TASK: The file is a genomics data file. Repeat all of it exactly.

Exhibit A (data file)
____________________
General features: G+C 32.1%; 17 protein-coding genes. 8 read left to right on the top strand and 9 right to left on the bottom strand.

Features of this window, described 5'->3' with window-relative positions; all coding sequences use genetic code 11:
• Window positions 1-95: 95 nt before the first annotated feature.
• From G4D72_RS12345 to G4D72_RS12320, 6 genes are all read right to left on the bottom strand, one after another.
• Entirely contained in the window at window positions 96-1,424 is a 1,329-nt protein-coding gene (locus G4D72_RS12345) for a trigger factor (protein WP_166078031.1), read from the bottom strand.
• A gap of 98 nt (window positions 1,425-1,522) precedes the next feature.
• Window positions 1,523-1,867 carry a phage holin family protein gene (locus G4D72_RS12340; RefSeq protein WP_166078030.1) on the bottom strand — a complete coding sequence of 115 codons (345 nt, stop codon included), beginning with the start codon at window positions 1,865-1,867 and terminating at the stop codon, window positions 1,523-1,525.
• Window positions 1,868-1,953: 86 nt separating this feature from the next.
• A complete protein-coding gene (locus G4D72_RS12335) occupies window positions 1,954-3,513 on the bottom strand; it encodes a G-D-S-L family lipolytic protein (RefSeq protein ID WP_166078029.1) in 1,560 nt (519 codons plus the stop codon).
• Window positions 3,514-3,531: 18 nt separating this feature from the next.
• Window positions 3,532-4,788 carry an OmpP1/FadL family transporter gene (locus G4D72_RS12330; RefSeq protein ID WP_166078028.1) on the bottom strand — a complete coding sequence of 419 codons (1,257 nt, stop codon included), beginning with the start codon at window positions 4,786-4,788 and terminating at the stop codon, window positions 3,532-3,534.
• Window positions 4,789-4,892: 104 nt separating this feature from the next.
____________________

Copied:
General features: G+C 32.1%; 17 protein-coding genes. 8 read left to right on the top strand and 9 right to left on the bottom strand.

Features of this window, described 5'->3' with window-relative positions; all coding sequences use genetic code 11:
• Window positions 1-95: 95 nt before the first annotated feature.
• From G4D72_RS12345 to G4D72_RS12320, 6 genes are all read right to left on the bottom strand, one after another.
• Entirely contained in the window at window positions 96-1,424 is a 1,329-nt protein-coding gene (locus G4D72_RS12345) for a trigger factor (protein WP_166078031.1), read from the bottom strand.
• A gap of 98 nt (window positions 1,425-1,522) precedes the next feature.
• Window positions 1,523-1,867 carry a phage holin family protein gene (locus G4D72_RS12340; RefSeq protein WP_166078030.1) on the bottom strand — a complete coding sequence of 115 codons (345 nt, stop codon included), beginning with the start codon at window positions 1,865-1,867 and terminating at the stop codon, window positions 1,523-1,525.
• Window positions 1,868-1,953: 86 nt separating this feature from the next.
• A complete protein-coding gene (locus G4D72_RS12335) occupies window positions 1,954-3,513 on the bottom strand; it encodes a G-D-S-L family lipolytic protein (RefSeq protein ID WP_166078029.1) in 1,560 nt (519 codons plus the stop codon).
• Window positions 3,514-3,531: 18 nt separating this feature from the next.
• Window positions 3,532-4,788 carry an OmpP1/FadL family transporter gene (locus G4D72_RS12330; RefSeq protein ID WP_166078028.1) on the bottom strand — a complete coding sequence of 419 codons (1,257 nt, stop codon included), beginning with the start codon at window positions 4,786-4,788 and terminating at the stop codon, window positions 3,532-3,534.
• Window positions 4,789-4,892: 104 nt separating this feature from the next.